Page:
Our document, a scan of which is attached, is an official document that attests to Easton's votes for Governor and Lt. Governor during Gerry's ill-fated 1812 re-election bid. This paper would be filed with the Commonwealth of Massachusetts to certify the election results of Easton voters. It records 150 votes for Gerry, and 69 votes for his opponent Caleb Strong. The Lt. Governor votes from Easton were 151 votes for William King, and 69 votes for William Phillips. The Selectmen of Easton, Calvin Brett, Daniel Macomber, and Josiah Copeland signed the paper, and Town Clerk Howard Lothrop attested it to be true.
Until next week, stay well,
Hello from Easton! Today the sun is out in full force, and a warm day is welcomed. Colors are appearing rapidly around town as leaves turn their beautiful shades of red, orange, and yellow!
This week I ask you to join me in congratulating the Easton Lions Club as they celebrate 90 years of service to Easton. From their beginning in 1931, the Lions have sponsored many public health initiatives, from school dentist visits and treatments, to today's vision programs, and so many other great things. Their annual events such as the Holiday Festival and their fishing derby, just to name a few, are special. Their relationship with the Easton Grange has been such a benefit for both groups. If you have not been to the thrift store, check it out!
Today I have attached the last of the 1968 Gym Jam photos. I hope to get a few names from these pictures, and I thank those who have sent some along. One of the events on the program was Boys Tumbling, and the two photos here must be from that event. Can you imagine how much practice it must have taken to do these? I don't think I would want to be the young man on the bottom of the pile, and I know I would never be able to "fly" over the twelve boys doing headstands! Such athleticism is something to truly be admired.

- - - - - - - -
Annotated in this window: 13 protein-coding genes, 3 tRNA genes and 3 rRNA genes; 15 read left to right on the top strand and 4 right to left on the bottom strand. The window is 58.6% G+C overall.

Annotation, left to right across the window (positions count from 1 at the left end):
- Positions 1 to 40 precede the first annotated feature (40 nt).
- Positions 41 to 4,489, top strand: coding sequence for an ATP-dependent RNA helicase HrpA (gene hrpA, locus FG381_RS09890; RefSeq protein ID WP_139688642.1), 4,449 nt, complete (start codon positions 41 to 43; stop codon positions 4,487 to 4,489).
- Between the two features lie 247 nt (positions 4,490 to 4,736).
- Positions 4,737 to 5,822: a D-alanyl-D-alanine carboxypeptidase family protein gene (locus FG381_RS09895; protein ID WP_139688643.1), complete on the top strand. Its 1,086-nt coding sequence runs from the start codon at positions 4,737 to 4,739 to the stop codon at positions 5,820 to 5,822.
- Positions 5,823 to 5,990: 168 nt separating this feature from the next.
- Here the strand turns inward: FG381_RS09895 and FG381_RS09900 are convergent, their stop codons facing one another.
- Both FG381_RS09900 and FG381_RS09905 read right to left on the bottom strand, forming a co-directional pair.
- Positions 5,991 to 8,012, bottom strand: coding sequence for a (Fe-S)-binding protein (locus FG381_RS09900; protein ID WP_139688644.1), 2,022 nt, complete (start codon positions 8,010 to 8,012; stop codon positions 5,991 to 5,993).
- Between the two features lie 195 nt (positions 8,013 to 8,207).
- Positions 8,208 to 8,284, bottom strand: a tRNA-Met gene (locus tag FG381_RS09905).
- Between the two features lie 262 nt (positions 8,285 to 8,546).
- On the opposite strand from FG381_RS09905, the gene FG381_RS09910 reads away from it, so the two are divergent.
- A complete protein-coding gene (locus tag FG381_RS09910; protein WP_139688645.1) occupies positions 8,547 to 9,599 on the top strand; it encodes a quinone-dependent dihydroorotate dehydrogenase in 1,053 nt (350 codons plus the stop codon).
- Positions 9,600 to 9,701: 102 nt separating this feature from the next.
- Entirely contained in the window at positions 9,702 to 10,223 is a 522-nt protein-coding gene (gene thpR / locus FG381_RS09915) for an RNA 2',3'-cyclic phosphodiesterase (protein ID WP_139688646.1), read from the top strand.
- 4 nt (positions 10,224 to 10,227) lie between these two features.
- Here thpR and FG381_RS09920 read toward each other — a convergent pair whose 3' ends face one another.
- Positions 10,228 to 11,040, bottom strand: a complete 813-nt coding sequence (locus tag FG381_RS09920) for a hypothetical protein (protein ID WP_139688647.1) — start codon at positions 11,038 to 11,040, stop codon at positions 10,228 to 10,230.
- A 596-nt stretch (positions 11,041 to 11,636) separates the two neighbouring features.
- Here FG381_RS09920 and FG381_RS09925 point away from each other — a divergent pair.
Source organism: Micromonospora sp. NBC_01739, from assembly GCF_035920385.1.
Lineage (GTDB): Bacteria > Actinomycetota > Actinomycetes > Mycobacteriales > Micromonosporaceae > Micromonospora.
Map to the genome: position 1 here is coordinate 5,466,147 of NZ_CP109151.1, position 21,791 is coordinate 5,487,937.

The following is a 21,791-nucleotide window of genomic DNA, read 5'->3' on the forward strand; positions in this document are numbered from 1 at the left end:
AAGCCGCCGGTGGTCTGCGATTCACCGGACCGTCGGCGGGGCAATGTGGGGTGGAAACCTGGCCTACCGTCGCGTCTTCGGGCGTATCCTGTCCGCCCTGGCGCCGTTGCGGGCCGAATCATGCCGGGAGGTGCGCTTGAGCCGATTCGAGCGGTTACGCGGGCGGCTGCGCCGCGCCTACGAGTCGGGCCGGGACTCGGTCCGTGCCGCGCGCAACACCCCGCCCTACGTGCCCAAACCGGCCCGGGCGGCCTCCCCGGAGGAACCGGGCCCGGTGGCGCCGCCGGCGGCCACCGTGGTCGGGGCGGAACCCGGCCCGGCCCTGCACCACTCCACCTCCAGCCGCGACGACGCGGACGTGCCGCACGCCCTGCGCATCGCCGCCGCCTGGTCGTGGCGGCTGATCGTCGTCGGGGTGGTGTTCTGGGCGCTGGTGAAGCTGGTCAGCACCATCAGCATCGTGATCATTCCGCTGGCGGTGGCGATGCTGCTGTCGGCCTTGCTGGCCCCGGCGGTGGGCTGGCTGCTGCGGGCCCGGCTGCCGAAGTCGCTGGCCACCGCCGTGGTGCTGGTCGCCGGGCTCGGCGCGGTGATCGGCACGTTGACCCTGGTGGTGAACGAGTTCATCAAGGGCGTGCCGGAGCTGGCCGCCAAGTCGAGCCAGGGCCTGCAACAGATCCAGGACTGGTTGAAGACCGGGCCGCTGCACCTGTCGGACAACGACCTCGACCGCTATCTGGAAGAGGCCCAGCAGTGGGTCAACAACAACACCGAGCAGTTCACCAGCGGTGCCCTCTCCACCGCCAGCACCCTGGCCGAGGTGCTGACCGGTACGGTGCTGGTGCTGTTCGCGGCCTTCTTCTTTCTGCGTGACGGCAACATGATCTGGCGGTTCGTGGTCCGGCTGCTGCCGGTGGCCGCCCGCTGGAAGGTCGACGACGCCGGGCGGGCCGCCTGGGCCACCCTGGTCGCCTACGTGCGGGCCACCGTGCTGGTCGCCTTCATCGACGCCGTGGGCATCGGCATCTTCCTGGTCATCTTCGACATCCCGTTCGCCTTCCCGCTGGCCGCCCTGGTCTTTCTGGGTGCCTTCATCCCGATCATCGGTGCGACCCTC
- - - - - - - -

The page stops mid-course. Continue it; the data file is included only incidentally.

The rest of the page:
The second attachment is five of our boys striking their best pose. Again, names are needed.
We are missing photos of the girls events at this Gym Jam, and if any are out there, please consider sending them along to add to the collection. We are able to copy any photos you might not want to part with.
Wishing you all a terrific week,
Shaws Supermarket in Easton has chosen the Easton Historical Society and Museum to be the recipient of its "Give Back Where It Counts" reusable bag program! For the month of October, we will receive a donation of $1 for each bag sold. These bags are on a special rack near the Courtesy Booth, and only sales of these "I Give Back" bags will benefit the Museum. You can do two great things by purchasing one of these high quality reusable bags: you help the environment, and you help your Museum. If you live out of the Easton area, the tag attached to the bag can be used to direct proceeds from your purchase to us. I hope you will take time to check it out.
All the best, and stay well,
Hello from the Museum! It was cool enough here yesterday to run the furnace, a sure sign of things to come. Even so, I hope we can all enjoy some terrific weather before the next bout of rain settles in.